Of course that makes the scenario design tricky (they need to be grouped at several hierarchical levels).
 
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You could make the traitor reveal one clue every time they draw a second. It would allow them to sort of 'steer' toward (or away from) specific scenarios.
 
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Michael Winger
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Antistone wrote:
I have not played Andor, but I think it uses a predetermined deck for each scenario (no shuffling), so you have to pick the scenario in advance, and after playing it once you'll know what's coming.


I had a design at one point with branching scenarios where you would get increasingly specific clues as the game went on. You'd start with a very general clue (A1), which could lead to either of two more specific clues (B1 or B2). If you got B1, that could lead to either C1 or C2; if you got B2, that could lead to either C3 or C4, and so on. So even if you've memorized all the scenarios, you can't tell exactly which one you're playing until the end, though each new clue narrows down the possibilities. The clues can even introduce scenario-specific rules gradually, as long as you make sure that the specific rule being introduced applies to all of the scenarios that you could eventually get from that point.

It was originally for a computer game, but one could imagine a board game with a clue booklet with numbered sections, where each section ends with instructions like "When it's time to generate the next clue, flip a coin. If it's heads, go to section 117. If it's tails, go to section 82."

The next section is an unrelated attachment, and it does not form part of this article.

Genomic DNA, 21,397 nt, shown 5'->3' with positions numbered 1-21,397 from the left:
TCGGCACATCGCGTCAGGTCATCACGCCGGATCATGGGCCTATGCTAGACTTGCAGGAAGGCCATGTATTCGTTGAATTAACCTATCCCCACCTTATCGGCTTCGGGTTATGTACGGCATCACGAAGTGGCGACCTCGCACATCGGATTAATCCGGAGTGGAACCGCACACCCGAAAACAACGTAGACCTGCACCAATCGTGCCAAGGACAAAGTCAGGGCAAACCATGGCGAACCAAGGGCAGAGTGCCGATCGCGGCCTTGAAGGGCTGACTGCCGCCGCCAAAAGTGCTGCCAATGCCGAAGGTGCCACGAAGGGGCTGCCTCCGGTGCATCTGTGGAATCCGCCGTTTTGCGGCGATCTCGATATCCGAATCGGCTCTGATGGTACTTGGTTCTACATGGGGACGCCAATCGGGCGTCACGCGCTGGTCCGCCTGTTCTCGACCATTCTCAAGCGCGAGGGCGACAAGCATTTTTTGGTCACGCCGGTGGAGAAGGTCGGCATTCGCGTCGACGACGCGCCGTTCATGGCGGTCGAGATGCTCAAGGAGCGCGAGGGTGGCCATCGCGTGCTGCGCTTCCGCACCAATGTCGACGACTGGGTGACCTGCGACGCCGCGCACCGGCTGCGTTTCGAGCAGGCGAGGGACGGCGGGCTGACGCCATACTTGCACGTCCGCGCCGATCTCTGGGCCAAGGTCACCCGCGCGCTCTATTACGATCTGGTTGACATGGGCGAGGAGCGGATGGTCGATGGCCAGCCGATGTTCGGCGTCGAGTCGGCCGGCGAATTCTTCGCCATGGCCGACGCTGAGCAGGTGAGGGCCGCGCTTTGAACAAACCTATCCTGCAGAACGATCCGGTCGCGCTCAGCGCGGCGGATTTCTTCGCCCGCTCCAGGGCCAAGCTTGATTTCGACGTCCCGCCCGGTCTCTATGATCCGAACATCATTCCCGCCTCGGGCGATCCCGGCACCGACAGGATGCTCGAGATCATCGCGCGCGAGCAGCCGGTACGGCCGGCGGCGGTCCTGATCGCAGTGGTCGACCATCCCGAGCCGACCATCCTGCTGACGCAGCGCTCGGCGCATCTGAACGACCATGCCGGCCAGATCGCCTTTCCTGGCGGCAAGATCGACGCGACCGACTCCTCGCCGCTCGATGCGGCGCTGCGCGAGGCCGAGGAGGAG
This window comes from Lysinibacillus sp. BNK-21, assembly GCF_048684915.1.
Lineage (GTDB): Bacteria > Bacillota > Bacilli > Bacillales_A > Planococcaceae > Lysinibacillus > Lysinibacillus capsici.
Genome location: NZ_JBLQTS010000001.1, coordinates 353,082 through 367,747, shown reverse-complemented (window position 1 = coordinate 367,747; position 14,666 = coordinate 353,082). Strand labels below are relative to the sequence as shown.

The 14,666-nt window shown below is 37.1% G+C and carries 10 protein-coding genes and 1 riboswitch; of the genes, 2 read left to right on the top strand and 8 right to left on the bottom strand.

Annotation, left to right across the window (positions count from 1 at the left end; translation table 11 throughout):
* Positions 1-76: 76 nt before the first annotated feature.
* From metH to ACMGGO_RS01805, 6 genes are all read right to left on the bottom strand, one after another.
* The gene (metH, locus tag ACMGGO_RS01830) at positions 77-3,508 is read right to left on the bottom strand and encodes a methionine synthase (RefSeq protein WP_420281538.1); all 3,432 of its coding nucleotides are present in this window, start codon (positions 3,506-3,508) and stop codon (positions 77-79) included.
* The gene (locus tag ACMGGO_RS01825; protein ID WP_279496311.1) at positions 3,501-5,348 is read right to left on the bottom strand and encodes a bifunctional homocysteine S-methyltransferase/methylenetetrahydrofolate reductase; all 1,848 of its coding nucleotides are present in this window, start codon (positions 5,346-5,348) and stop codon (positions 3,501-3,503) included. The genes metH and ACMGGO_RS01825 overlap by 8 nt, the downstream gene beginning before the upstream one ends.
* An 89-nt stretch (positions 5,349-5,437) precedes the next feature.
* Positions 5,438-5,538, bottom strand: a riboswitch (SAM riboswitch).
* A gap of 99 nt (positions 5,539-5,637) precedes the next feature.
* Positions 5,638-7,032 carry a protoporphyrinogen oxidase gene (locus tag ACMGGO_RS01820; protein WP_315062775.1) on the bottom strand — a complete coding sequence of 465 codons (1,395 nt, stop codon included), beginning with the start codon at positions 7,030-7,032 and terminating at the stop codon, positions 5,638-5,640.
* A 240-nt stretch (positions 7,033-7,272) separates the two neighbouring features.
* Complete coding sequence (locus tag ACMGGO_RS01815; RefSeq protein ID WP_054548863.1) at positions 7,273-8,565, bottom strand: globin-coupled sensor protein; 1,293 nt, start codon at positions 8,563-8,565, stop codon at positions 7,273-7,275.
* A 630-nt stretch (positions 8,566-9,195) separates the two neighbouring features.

Of course that makes the scenario design tricky (they need to be grouped at several hierarchical levels).


I think I have a system figured out. I really liked the round tracker+legend cards idea, and I think I have found a way to merge it with the clue system to come up with a unique way to generate different gameplay experiences each time.
 
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Magnus Carlsson
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One idea might be to have a deck of clue cards, let's say 21 cards. They are divided into 7 types with three of each kind. When you setup the game you shuffle the deck and then when you find clues you draw them (revolutionary!!! )

The thing is that when you draw a clue it will contain a mission to accomplish. The second time you draw a similar clue the mission will be upgraded. You can choose to have a finite set of clues be drawn (7?) or simply draw clues until some other timer kicks in.

The result will be that for each type of clues you will get a specific mission, but as you progress it can be intensified. You can get games where you actually draw one of each type having 7 easy but very different goals, or in one case you draw 3 of two kinds having two hard goals but nothing else.

Example:
One red clue - Shut down 2 portals
Two red clues - Shut down 3 portals and throw away the key.
Three red clues - Shut down 4 portals, throw away the key and kill the gatekeeper.
 
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Michael Winger
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grimmymail wrote: